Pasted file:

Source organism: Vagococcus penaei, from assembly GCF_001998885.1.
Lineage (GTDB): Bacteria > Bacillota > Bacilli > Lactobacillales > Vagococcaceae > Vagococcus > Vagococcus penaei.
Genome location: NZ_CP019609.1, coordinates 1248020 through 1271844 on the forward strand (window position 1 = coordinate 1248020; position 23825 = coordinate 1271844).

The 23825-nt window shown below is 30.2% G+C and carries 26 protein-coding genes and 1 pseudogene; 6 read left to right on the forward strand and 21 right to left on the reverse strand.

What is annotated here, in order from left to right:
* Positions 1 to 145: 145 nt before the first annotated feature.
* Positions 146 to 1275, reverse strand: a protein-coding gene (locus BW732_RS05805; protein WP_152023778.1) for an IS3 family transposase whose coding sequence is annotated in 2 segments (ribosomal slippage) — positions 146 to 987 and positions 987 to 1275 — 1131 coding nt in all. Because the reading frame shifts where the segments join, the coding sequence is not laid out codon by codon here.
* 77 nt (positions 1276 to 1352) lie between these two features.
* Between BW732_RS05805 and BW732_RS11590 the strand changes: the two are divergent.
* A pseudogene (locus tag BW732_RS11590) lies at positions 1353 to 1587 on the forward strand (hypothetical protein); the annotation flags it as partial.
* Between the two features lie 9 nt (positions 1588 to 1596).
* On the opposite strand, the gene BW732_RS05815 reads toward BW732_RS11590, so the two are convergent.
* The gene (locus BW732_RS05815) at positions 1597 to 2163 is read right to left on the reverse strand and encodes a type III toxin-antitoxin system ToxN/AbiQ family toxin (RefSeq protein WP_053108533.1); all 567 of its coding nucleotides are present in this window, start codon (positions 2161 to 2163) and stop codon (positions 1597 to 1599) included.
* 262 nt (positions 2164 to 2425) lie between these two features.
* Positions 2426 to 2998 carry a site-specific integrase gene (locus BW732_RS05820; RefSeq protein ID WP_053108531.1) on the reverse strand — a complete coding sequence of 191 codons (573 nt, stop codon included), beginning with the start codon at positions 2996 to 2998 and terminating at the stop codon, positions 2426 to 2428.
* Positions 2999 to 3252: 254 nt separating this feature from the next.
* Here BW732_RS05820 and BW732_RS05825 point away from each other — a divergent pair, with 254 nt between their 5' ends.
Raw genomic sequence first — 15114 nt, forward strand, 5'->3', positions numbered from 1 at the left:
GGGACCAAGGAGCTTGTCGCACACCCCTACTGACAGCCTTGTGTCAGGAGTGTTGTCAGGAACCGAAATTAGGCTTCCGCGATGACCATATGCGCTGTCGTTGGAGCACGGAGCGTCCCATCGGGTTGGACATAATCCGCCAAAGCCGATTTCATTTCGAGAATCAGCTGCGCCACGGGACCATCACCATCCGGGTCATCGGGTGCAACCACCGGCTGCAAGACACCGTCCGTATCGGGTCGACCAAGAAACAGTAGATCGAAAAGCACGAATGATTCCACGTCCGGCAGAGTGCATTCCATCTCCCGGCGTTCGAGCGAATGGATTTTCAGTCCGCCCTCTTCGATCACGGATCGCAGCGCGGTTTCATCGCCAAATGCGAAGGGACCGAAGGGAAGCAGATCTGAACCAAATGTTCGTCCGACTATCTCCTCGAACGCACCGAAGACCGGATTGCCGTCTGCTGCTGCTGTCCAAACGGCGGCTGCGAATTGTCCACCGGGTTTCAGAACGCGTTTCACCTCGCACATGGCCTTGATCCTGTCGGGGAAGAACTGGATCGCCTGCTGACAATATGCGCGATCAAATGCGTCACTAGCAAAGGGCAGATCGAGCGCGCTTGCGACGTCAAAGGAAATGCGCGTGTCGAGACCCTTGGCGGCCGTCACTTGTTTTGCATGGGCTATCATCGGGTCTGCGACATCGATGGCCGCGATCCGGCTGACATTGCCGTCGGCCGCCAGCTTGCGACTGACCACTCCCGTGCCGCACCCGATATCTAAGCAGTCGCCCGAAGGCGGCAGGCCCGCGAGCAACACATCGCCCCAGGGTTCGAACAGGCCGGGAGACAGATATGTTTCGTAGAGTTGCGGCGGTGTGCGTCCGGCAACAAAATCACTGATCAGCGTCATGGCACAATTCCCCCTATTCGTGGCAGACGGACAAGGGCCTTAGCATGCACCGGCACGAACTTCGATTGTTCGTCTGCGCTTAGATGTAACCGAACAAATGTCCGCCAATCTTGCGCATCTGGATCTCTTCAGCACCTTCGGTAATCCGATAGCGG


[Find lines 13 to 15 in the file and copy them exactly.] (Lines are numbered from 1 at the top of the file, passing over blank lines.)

* The gene (locus BW732_RS05815) at positions 1597 to 2163 is read right to left on the reverse strand and encodes a type III toxin-antitoxin system ToxN/AbiQ family toxin (RefSeq protein WP_053108533.1); all 567 of its coding nucleotides are present in this window, start codon (positions 2161 to 2163) and stop codon (positions 1597 to 1599) included.
* 262 nt (positions 2164 to 2425) lie between these two features.
* Positions 2426 to 2998 carry a site-specific integrase gene (locus BW732_RS05820; RefSeq protein ID WP_053108531.1) on the reverse strand — a complete coding sequence of 191 codons (573 nt, stop codon included), beginning with the start codon at positions 2996 to 2998 and terminating at the stop codon, positions 2426 to 2428.